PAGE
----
Take a minute to think about how you make some of your everyday decisions.
When you’re deciding what to wear, you might check the weather forecast to decide between a raincoat or a pair of shorts.
Even when you go out to eat, you’ll probably look at a restaurant’s reviews to decide where to go.
What do all these things have in common? Analysing data to make a good decision.
That’s where HR analytics comes in – it helps you make great business decisions.
So, what is HR analytics?
People analytics, workforce analytics, HR analytics – all different names for the same thing.
Very simply, it involves collecting data, analysing it, and reporting it, to help you measure the impact of your HR metrics on business performance.
It’s a data-driven approach to HR.
And that’s good because it means you can be more strategic in your approach to just about everything. Your decisions aren’t based on gut feeling alone, and you can see exactly how effective policies and actions are in practice.
Whether you realise it or not, HR collects a lot of data. This data can tell you a lot. It can answer loads of questions you’ve probably had and help make positive changes when it comes to your team.
For example, you likely know what your employee turnover is, but do you know what percentage of that is regretted loss? And could you tell me which of your current employees is most likely to leave in the coming year?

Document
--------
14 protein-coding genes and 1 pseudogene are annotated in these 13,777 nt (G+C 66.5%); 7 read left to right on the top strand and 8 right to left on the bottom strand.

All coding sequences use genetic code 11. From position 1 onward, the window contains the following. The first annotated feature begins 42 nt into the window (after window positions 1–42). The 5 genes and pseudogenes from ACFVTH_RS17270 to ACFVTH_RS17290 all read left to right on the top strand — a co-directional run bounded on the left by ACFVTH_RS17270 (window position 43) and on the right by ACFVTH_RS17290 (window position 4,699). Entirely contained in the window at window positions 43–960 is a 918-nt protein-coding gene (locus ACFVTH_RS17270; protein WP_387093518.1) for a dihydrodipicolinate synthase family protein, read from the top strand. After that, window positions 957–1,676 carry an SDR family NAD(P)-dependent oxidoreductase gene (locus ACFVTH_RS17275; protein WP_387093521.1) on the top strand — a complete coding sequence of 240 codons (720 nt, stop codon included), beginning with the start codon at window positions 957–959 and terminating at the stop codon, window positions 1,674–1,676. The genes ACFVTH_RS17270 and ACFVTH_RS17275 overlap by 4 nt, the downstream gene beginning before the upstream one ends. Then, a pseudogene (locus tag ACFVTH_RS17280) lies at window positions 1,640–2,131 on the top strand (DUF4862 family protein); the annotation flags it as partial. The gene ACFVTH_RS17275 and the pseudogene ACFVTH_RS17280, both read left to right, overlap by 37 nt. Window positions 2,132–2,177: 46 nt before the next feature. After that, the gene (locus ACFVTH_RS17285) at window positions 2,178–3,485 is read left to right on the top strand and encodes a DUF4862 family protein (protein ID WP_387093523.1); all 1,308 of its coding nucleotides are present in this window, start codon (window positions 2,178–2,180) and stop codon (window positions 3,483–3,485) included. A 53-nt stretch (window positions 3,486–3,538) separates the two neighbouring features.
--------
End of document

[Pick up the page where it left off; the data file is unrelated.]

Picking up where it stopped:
I doubt it.
Because, while HR departments collect and store records on just about everything people-related, it’s rare for them to go back and analyse this information.
When you analyse your data, you can learn things like how employee engagement impacts turnover, the effectiveness of learning and development schemes, and even which new hires will become your star performers.
In turn, that can improve engagement strategies, learning and development policies, and even your recruitment processes. And that can help you retain the right people for longer, help them develop in the right ways with the most effective training, and hire the right people first time.
Where do you start?
Well, simply put, to get your answers you need to ask the right questions. But before you do that, you need to make sure you’re collecting the right data in the first place.
A lot of this information will come from standard HR practices. Things like keeping absence records, annual engagement surveys, and performance data all help.
And when you record all this data, you’re able to track the relationships between people’s abilities and organisational outcomes.
Then you start to ask the right questions – and they should be based on things your HR department can have an impact on.
Perhaps you could look at which employees have the most potential for progression. Maybe you want to look at how engagement impacts absenteeism.
It’s worth noting that not all insights will be valuable or even very interesting. But the key is to ask the right questions if you want actionable insights. And the right questions can lead to outcomes you can have an influence over.
How can HR analytics help the wider business?
It allows your HR department to become a strategic partner, on top of everything else they do. It makes it easier to align your HR strategy with your business goals, taking away the guesswork and really adding more value to the wider business.